Which gets to the problem with bounce hysteria: It’s bunk, and the press knows it. First of all, the numbers — as with all bounces — are all over the place. Some have Gore up, some down. Some said Mondale got no bump in 1984 and others say he went through the roof.

As best as one can tell, the trend in post-convention bounces is that they are getting bigger and bigger. Paradoxically, I think that tracks with the development of the no-news convention. The press is increasingly bad at reporting the substance of campaigns and the electorate is increasingly apathetic. Add the two together and you can see why an uninterrupted four-day infomercial would swirl the data.

But even when the numbers are real, they are profoundly temporary. Oddly, the media seemed more willing to tell voters this in 1996. My cursory and subjective search found a lot of stories talking down the Dole bounce, and yet I can find comparatively few articles talking down the Democratic bounce of 1992 or, for that matter, 2000. Hmmm, I wonder why that could be?

In a sense, whether bias is a factor or not doesn’t matter. The press wants a horse race and so they’re playing up the “whole new ballgame” feel of the Gore bounce. And, in a way, this is as it should be. No election is written in stone, and responsible reporters shouldn’t write off campaigns before they get started (like they did with Dole, the rat bastards). The press should cover elections in real time, so I can forgive them their hysteria over Gore’s catch-up in the polls. But, for the rest of you sitting out there reading the brochures for Canadian citizenship (“Step 1: Cross the border. Step 2: Do not go on Welfare. Step 3: Okay, go on Welfare if you really have to.”), fear not, this too shall pass.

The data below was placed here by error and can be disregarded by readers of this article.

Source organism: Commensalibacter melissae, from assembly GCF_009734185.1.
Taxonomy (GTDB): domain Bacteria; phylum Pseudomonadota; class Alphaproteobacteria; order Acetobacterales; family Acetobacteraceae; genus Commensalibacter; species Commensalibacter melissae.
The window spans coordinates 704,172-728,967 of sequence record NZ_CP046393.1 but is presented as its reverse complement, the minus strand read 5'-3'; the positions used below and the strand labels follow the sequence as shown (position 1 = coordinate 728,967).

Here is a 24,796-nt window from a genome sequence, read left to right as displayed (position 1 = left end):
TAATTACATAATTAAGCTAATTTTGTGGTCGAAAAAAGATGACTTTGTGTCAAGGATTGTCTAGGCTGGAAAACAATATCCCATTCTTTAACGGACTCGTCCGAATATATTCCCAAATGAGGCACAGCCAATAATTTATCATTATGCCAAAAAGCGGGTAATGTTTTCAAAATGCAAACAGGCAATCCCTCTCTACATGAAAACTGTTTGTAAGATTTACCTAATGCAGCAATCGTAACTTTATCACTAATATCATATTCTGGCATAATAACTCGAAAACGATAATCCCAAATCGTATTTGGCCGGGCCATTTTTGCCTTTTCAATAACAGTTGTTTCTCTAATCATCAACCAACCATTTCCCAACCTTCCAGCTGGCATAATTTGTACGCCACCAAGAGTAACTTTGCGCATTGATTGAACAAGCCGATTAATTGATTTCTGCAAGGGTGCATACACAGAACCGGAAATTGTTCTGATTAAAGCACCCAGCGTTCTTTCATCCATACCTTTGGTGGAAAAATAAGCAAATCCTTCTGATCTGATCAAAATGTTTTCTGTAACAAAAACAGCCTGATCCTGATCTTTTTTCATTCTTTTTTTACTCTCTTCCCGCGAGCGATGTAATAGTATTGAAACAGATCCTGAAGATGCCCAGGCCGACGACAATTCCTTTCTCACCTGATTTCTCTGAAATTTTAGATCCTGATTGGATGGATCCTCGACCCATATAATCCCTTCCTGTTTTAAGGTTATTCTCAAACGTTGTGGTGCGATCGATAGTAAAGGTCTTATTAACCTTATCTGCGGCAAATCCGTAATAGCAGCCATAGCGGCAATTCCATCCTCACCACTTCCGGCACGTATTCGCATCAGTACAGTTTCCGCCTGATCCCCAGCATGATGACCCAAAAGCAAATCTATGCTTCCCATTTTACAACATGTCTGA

Okay, I hope this was my last piece about a political convention for four years. As many readers know, NRO pulled up the stakes and took the show on the road for the Democratic and Republican conventions. It was a lot of work and a lot of fun, and once my Santa Monica hotel FedEx-es me my liver (which I left in my room), everything will be back to normal. In the meantime this continues to be the highest-traffic month in the history of NRO. I’m grateful to we happy few who went to the conventions and I hope they will continue — like Jay Nordlinger — to write several pieces a day for the site.

But I really want to thank the gang at the home office who had to do the same amount of work but with few of the fringe benefits. Thanks to Chris McEvoy (our managing editor and guru of NRO weekend and — I am convinced — the ringleader of a pending coup at NRO); Jessica Kelsey, our webmaster and wonderwebwoman; Mike Potemra, AKA the Shadow; and, of course, Kathryn Lopez, without whom not just NRO but National Review and perhaps Western Civilization itself would crumble into the sea. She’d be known as the hardest working woman in rock ‘n’ roll, except she’s not in rock ‘n’ roll. Which is sort of like saying a day without coffee is like something else without something else. What’s that from?